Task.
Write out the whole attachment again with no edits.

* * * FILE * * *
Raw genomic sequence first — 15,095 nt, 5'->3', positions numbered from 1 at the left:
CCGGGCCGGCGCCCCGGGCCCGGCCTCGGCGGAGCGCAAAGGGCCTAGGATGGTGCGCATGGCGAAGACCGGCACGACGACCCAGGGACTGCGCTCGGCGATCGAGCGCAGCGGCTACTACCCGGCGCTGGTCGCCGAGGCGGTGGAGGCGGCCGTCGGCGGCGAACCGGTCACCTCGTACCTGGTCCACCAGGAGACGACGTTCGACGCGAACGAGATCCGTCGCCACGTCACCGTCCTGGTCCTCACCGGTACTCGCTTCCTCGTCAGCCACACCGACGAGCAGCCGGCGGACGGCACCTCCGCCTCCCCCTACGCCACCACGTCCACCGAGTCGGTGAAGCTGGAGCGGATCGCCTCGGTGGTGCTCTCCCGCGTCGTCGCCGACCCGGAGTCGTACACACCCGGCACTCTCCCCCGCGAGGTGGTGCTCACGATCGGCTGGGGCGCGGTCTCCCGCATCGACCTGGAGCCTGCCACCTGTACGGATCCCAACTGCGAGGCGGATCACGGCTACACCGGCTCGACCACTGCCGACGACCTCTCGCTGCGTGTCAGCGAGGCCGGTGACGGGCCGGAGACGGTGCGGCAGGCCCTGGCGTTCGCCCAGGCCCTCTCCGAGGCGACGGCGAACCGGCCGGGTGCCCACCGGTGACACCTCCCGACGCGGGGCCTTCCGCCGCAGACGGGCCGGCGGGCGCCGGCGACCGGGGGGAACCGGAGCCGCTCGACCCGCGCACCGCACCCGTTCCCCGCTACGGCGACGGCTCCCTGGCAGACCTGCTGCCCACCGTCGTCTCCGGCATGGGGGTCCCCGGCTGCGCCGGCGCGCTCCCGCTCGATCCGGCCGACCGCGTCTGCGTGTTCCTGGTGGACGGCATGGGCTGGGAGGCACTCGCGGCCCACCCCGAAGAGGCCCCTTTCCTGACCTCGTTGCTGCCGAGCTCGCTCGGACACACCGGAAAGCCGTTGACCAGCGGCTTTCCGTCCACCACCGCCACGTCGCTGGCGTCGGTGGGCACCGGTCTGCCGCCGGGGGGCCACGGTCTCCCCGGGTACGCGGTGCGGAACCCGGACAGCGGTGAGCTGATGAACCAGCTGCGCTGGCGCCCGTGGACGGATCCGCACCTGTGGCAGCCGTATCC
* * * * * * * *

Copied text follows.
Raw genomic sequence first — 15,095 nt, 5'->3', positions numbered from 1 at the left:
CCGGGCCGGCGCCCCGGGCCCGGCCTCGGCGGAGCGCAAAGGGCCTAGGATGGTGCGCATGGCGAAGACCGGCACGACGACCCAGGGACTGCGCTCGGCGATCGAGCGCAGCGGCTACTACCCGGCGCTGGTCGCCGAGGCGGTGGAGGCGGCCGTCGGCGGCGAACCGGTCACCTCGTACCTGGTCCACCAGGAGACGACGTTCGACGCGAACGAGATCCGTCGCCACGTCACCGTCCTGGTCCTCACCGGTACTCGCTTCCTCGTCAGCCACACCGACGAGCAGCCGGCGGACGGCACCTCCGCCTCCCCCTACGCCACCACGTCCACCGAGTCGGTGAAGCTGGAGCGGATCGCCTCGGTGGTGCTCTCCCGCGTCGTCGCCGACCCGGAGTCGTACACACCCGGCACTCTCCCCCGCGAGGTGGTGCTCACGATCGGCTGGGGCGCGGTCTCCCGCATCGACCTGGAGCCTGCCACCTGTACGGATCCCAACTGCGAGGCGGATCACGGCTACACCGGCTCGACCACTGCCGACGACCTCTCGCTGCGTGTCAGCGAGGCCGGTGACGGGCCGGAGACGGTGCGGCAGGCCCTGGCGTTCGCCCAGGCCCTCTCCGAGGCGACGGCGAACCGGCCGGGTGCCCACCGGTGACACCTCCCGACGCGGGGCCTTCCGCCGCAGACGGGCCGGCGGGCGCCGGCGACCGGGGGGAACCGGAGCCGCTCGACCCGCGCACCGCACCCGTTCCCCGCTACGGCGACGGCTCCCTGGCAGACCTGCTGCCCACCGTCGTCTCCGGCATGGGGGTCCCCGGCTGCGCCGGCGCGCTCCCGCTCGATCCGGCCGACCGCGTCTGCGTGTTCCTGGTGGACGGCATGGGCTGGGAGGCACTCGCGGCCCACCCCGAAGAGGCCCCTTTCCTGACCTCGTTGCTGCCGAGCTCGCTCGGACACACCGGAAAGCCGTTGACCAGCGGCTTTCCGTCCACCACCGCCACGTCGCTGGCGTCGGTGGGCACCGGTCTGCCGCCGGGGGGCCACGGTCTCCCCGGGTACGCGGTGCGGAACCCGGACAGCGGTGAGCTGATGAACCAGCTGCGCTGGCGCCCGTGGACGGATCCGCACCTGTGGCAGCCGTATCC